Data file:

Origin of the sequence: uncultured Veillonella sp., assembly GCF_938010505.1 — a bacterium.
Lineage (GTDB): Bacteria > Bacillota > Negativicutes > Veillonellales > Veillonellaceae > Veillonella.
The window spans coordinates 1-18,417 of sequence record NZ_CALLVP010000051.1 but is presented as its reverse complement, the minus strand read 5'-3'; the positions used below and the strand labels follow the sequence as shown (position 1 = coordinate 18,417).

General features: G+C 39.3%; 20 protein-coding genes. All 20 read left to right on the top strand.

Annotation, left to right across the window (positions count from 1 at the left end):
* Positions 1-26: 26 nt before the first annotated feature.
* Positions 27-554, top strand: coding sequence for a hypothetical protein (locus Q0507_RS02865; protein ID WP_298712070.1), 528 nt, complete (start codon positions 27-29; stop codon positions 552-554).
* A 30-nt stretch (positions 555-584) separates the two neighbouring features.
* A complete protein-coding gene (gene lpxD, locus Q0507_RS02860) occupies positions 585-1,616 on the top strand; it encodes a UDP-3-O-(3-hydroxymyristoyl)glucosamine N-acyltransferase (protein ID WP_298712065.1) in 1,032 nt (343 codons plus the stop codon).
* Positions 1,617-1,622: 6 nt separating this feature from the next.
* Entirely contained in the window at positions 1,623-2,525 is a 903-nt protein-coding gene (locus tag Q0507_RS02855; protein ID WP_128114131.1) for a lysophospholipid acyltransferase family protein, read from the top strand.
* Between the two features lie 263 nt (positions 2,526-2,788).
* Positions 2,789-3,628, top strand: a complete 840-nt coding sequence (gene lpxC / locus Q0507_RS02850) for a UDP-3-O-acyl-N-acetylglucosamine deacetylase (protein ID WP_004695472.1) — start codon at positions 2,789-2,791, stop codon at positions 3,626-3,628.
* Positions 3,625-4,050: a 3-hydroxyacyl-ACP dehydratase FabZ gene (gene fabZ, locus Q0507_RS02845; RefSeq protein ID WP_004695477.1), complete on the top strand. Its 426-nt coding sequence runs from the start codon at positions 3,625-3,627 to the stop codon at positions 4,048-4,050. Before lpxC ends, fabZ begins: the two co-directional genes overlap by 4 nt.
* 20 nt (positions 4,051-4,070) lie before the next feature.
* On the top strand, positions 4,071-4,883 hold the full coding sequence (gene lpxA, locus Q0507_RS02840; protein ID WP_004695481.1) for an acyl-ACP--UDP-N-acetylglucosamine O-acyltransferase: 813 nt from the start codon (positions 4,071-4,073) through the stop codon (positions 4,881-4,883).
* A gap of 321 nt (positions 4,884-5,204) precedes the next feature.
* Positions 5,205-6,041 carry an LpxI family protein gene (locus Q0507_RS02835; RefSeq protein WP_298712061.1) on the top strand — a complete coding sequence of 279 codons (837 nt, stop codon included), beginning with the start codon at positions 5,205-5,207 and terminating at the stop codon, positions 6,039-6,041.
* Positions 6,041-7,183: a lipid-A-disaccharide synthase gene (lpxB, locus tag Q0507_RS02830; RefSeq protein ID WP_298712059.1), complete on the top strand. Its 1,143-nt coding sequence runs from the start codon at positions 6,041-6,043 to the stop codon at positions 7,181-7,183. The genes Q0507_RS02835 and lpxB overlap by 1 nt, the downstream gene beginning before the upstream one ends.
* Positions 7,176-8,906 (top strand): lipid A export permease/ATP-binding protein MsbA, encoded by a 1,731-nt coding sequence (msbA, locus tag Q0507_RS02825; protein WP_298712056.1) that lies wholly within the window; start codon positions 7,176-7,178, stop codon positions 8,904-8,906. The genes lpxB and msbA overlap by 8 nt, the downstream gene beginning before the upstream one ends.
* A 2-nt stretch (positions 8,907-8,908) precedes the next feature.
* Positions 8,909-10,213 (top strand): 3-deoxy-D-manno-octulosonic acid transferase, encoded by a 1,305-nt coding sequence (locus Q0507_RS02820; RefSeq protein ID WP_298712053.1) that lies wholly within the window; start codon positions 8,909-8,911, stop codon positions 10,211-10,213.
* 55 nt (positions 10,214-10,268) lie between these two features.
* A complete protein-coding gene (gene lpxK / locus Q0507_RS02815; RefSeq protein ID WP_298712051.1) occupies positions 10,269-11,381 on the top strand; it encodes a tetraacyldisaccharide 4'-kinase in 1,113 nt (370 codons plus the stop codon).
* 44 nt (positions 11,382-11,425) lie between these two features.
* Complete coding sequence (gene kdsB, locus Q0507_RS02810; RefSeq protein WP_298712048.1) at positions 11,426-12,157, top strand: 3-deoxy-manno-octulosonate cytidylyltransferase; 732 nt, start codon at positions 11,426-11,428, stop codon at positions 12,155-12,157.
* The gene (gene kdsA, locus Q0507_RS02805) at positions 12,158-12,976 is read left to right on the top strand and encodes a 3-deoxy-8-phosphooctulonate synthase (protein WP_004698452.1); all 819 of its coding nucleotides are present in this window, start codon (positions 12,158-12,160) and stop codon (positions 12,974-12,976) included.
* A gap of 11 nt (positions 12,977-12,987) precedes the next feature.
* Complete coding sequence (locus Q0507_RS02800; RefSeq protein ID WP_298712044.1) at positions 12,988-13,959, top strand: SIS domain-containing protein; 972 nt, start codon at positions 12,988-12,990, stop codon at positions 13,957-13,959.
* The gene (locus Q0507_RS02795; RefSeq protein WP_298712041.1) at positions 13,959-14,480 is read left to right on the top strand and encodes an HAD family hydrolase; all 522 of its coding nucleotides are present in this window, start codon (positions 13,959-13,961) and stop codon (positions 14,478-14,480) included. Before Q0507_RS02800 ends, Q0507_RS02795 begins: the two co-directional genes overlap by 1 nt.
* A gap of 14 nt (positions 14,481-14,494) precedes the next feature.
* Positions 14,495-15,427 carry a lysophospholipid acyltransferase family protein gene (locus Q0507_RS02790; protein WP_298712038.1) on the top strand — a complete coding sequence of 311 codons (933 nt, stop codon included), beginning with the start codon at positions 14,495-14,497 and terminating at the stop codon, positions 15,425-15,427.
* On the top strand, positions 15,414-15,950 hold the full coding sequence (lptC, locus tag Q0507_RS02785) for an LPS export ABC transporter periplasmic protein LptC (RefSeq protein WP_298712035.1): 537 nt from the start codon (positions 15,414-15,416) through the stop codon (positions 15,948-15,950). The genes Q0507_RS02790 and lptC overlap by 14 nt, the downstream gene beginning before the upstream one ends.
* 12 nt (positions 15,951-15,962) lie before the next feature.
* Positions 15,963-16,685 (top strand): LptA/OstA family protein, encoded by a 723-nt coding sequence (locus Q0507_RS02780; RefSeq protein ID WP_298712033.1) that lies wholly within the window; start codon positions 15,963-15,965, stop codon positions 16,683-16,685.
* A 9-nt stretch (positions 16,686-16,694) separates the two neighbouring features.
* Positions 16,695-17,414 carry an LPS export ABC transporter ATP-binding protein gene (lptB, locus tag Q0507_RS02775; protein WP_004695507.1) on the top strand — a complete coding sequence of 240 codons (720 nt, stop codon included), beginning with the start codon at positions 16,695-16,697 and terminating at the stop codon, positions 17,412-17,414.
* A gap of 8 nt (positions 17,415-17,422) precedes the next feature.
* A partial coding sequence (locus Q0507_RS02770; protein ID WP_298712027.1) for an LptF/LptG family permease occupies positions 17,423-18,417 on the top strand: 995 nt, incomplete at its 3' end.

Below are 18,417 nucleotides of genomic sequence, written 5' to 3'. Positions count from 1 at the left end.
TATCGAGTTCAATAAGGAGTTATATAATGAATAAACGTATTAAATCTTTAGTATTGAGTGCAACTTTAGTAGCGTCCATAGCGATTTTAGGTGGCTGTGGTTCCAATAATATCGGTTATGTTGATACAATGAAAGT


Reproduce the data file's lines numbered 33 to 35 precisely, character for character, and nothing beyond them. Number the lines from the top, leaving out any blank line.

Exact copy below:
* On the top strand, positions 15,414-15,950 hold the full coding sequence (lptC, locus tag Q0507_RS02785) for an LPS export ABC transporter periplasmic protein LptC (RefSeq protein WP_298712035.1): 537 nt from the start codon (positions 15,414-15,416) through the stop codon (positions 15,948-15,950). The genes Q0507_RS02790 and lptC overlap by 14 nt, the downstream gene beginning before the upstream one ends.
* 12 nt (positions 15,951-15,962) lie before the next feature.
* Positions 15,963-16,685 (top strand): LptA/OstA family protein, encoded by a 723-nt coding sequence (locus Q0507_RS02780; RefSeq protein ID WP_298712033.1) that lies wholly within the window; start codon positions 15,963-15,965, stop codon positions 16,683-16,685.